City of Pontiac Policemen's and Firemen's Retirement Sys. v. UBS AG, No 12-4355 (2d Cir. May 6, 2014) [click for opinion]
Plaintiffs were purchasers of shares of UBS stock who alleged that, beginning with the 2006 launch of an internal hedge fund (Dillon Read Capital Management), UBS failed to disclose its accumulation and overvaluation of billions of dollars of mortgage-backed securities and collateralized debt obligations in contravention of disclosed risk policies. Some of the named plaintiffs were non-U.S. investors who purchased the stock of UBS – a Swiss corporation – on one or more non-U.S. exchanges. Another plaintiff, a U.S. entity, purchased its shares by placing a buy order in the U.S., which then was executed on a Swiss exchange.
Relying on Morrison v. Australian National Bank, the district court dismissed these shareholders' claims. In Morrison, the Supreme Court held that Section 10(b) of the Exchange Act does not apply extraterritorially to create a cause of action for plaintiffs suing foreign defendants for misconduct in connection with securities traded on foreign exchanges.
Some of the foreign plaintiffs in UBS attempted to avoid Morrison'slimitations by invoking the "listing theory," arguing that the cross-listing of UBS's shares on the New York Stock Exchange provided a sufficient domestic nexus to sustain their claims even though they had conducted their own transactions on a Swiss exchange. The Second Circuit rejected the "listing theory," explaining that Morrison "evinces a concern with the location of the securities transaction and not the location of an exchange where the security may be dually listed" (emphasis in original). The Second Circuit further stated that “Morrison’s emphasis on ‘transactions in securities listed on domestic exchanges,’ makes clear that the focus of both prongs was domestic transactions of any kind, with the domestic listing acting as a proxy for a domestic transaction. Indeed, the Supreme Court explicitly rejected the notion that the ‘national public interest pertains to transactions conducted on foreign exchanges and markets.’”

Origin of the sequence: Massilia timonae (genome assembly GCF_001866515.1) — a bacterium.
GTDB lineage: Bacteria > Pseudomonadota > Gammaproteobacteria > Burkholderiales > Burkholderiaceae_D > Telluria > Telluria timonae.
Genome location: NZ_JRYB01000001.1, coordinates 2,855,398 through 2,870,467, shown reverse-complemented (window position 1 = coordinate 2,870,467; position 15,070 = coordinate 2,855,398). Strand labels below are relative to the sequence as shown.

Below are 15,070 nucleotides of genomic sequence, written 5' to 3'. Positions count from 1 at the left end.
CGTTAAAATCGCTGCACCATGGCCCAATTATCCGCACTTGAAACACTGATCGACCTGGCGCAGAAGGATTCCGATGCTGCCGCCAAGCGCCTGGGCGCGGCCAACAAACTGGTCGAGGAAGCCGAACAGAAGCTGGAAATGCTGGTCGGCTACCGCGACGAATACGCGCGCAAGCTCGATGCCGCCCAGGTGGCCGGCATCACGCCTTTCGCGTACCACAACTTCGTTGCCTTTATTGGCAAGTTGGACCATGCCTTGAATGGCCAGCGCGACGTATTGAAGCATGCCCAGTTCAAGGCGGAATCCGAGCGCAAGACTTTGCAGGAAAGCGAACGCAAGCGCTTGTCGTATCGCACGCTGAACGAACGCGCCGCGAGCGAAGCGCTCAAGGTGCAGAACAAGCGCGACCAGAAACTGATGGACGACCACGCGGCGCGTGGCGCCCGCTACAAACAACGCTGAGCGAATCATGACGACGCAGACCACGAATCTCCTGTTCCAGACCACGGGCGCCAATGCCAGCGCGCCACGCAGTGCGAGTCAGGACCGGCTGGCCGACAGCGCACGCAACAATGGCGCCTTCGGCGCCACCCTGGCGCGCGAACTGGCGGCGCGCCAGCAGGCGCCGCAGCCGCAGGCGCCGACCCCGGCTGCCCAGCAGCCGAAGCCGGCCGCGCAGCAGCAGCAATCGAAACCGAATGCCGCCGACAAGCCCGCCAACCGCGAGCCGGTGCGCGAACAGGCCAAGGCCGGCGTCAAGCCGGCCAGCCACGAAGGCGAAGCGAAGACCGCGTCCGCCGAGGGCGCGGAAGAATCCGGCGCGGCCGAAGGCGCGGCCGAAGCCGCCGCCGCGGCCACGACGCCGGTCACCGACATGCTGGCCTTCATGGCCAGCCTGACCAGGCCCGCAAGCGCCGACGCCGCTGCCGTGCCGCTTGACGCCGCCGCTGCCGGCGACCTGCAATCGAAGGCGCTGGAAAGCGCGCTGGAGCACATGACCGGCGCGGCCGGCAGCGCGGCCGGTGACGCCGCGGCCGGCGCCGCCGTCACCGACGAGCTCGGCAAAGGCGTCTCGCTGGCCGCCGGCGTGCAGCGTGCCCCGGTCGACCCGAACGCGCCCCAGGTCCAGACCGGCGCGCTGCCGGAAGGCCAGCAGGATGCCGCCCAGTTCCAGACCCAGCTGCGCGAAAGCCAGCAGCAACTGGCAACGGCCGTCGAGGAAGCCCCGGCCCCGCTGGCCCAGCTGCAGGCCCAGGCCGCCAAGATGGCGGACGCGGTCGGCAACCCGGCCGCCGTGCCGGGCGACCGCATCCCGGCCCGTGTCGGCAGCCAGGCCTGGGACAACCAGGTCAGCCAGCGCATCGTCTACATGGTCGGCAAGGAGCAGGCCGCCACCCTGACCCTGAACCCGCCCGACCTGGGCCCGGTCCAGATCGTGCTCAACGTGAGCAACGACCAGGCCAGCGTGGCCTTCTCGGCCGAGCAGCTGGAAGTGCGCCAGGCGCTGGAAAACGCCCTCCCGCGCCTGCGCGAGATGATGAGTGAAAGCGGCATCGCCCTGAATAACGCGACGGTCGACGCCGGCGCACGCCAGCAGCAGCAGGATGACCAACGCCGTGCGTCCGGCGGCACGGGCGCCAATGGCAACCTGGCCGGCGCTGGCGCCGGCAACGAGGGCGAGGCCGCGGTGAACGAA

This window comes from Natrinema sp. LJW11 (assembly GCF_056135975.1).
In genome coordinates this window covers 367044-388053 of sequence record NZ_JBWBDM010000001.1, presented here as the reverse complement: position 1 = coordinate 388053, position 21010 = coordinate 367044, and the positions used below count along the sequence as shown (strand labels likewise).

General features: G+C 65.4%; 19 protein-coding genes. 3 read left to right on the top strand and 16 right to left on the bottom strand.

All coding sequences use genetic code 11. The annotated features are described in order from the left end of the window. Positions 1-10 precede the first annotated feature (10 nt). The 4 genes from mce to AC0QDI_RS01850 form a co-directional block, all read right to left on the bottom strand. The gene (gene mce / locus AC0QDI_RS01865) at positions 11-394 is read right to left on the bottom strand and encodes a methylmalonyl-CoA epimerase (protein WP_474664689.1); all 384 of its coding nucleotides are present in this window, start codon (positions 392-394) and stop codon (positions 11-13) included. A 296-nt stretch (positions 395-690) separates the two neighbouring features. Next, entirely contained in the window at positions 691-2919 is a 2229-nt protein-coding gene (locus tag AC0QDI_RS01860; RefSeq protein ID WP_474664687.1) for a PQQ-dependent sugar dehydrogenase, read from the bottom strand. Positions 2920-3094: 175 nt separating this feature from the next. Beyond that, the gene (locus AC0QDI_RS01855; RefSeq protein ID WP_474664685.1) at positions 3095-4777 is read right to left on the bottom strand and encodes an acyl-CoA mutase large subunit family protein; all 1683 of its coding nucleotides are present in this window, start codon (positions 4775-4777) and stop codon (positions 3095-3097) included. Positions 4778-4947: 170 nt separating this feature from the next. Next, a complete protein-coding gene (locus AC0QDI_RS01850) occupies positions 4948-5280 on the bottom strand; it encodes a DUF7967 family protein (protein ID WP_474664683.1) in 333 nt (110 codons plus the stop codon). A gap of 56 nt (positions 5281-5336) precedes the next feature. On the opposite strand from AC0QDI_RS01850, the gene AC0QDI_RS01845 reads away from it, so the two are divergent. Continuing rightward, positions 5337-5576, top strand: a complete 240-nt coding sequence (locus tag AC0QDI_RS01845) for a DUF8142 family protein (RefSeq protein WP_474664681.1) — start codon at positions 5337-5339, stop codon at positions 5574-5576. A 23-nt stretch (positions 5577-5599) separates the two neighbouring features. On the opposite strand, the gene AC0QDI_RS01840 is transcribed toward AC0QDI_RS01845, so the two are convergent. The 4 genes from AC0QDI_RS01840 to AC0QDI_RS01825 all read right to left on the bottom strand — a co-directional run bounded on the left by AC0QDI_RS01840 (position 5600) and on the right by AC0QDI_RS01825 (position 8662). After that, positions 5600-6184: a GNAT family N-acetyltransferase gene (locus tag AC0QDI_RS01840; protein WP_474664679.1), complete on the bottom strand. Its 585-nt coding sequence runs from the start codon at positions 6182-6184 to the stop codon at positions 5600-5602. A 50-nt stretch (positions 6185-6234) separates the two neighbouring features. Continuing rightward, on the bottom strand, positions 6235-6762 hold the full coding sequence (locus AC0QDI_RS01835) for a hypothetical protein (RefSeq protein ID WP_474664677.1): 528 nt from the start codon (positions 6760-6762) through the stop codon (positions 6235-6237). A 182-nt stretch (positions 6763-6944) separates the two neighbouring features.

The U.S. plaintiff that had purchased UBS shares on a foreign exchange argued that its Section 10(b) claim was viable because it incurred "irrevocable liability" in the United States by placing its buy order in this country, citing Absolute Activist Value Master Fund Lt. v. Ficeto. The Second Circuit in Absolute Activist had held that a transaction is "domestic" under Morrison if irrevocable liability is incurred in carrying out the transaction in the U.S. In rejecting the UBS plaintiff's interpretation of the Absolute Activist test, the Second Circuit noted that the plaintiff's U.S. citizenship was not relevant. The court additionally held that placing a buy order in the U.S., "standing alone," does not establish that a party incurred irrevocable liability in the U.S.
Thus, according to the Second Circuit, Morrison precludes extension of the Exchange Act to purchases of stocks on foreign exchanges, even if the shares are cross-listed on a U.S. exchange, and even if the plaintiffs are U.S. purchasers who placed buy orders in the U.S.